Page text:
DCSIMG

Assaults on Leeds hospital staff rise by quarter

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Assaults on hospital staff in Leeds have risen by almost a quarter in a year, latest figures show.

There were 195 physical attacks on workers in 12 months, representing a 22 per cent increase – a trend a nursing union called “very concerning”.

Glenn Turp, regional director for the Royal College of Nursing (RCN) in Yorkshire, said: “NHS staff work hard to care for their patients and should not have to be subjected to assault, whether physical or verbal.

“RCN members across the NHS face increasing levels of risk because of additional pressures on services and cuts to staffing levels, leading to frustration for patients and their relatives. But this is not an excuse for them to take out their frustrations on hard working frontline staff, who have no control over the pressure that services are under.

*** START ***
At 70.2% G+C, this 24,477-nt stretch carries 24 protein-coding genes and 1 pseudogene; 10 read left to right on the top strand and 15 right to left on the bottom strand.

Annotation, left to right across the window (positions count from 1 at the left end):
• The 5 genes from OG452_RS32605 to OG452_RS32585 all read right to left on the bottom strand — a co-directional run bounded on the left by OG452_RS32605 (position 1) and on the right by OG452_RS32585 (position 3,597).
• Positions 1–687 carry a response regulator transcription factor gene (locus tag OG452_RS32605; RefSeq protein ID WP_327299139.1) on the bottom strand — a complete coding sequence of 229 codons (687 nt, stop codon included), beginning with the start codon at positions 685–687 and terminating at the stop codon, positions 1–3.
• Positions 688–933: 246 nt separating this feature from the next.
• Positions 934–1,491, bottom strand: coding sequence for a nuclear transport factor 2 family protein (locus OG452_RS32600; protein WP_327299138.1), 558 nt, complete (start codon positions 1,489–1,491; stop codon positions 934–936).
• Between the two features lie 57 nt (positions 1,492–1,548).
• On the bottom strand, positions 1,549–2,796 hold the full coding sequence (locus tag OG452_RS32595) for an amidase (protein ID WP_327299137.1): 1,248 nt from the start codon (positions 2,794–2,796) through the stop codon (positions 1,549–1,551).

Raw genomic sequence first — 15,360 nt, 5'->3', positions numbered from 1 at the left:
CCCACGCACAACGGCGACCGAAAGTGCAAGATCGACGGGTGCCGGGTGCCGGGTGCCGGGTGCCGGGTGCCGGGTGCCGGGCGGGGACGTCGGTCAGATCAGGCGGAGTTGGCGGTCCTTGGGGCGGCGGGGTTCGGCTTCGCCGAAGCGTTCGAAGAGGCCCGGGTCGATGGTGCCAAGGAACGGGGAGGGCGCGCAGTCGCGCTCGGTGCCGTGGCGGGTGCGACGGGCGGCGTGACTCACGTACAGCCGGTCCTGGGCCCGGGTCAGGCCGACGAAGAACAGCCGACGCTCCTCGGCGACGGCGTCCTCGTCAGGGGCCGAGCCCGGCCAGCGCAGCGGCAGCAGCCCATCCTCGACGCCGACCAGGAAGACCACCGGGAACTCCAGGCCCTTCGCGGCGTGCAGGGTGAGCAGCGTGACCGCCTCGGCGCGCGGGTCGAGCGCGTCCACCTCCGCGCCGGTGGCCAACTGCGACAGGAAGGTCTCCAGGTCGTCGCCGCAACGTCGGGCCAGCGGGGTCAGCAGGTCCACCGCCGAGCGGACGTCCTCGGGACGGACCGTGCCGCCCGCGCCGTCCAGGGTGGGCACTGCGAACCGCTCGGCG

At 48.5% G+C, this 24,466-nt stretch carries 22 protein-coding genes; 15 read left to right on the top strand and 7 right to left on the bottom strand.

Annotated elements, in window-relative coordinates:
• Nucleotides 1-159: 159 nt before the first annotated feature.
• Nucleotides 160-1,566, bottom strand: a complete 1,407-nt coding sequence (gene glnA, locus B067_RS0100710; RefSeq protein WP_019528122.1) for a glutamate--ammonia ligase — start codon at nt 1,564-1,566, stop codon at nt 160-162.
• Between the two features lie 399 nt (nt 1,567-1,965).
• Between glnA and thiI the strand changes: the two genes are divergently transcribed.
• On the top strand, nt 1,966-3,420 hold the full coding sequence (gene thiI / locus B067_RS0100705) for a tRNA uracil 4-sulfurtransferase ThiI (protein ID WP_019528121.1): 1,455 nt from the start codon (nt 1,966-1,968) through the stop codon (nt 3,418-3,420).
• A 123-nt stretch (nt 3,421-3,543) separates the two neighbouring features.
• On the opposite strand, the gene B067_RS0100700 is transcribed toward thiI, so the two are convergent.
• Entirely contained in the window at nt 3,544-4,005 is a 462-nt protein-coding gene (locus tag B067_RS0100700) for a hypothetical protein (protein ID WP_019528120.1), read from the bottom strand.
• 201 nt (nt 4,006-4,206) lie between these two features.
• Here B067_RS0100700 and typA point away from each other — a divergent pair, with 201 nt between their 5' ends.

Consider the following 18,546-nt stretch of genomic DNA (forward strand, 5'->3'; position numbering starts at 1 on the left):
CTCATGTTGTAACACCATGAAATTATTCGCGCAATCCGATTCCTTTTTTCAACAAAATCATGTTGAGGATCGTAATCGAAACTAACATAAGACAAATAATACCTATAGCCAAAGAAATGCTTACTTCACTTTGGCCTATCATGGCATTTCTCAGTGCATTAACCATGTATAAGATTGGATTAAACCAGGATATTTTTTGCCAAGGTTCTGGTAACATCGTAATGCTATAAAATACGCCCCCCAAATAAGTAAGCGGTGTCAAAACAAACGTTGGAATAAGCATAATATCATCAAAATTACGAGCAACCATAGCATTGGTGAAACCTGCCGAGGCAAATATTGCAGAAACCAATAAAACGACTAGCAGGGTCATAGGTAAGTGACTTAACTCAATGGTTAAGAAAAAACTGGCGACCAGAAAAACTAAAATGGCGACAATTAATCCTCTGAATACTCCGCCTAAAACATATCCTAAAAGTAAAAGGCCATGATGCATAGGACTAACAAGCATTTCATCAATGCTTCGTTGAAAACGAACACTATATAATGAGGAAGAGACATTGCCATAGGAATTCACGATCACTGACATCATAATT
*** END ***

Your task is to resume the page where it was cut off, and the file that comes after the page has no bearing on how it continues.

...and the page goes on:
“Staff are doing everything they can to help patients despite the stresses and strains faced by the NHS.”

The figures for Leeds Teaching Hospitals NHS Trust show that 148 of the assaults were due to medical factors such as a patient having dementia or being impaired due to medication. But in 47 cases, the attacker was not affected by medical issues.

Mr Turp said victims could need time off to recover, putting more pressure on services.

“This is a very serious issue and employers must adopt a zero tolerance approach and report cases of assault to the police. Everything must be done to provide a safe working environment,” he added.

Any members of hospital staff could be a victim and assaults may not have been carried out by a patient.

A report to directors at the hospitals trust said that the number of assaults did not reflect potentially violent incidents responded to by their security team – as approximately 60 per cent of those were defused.

Darryn Kerr, director of estates and facilities at the trust, told a meeting: “Any single act of violence against staff within the NHS is undesirable.”

But he added that numbers were low compared to national and regional figures, and for the size of the organisation.

Mr Kerr said the increase could be down to improved systems of reporting assaults and said the number of staff undergoing training in conflict resolution had also increased.

 

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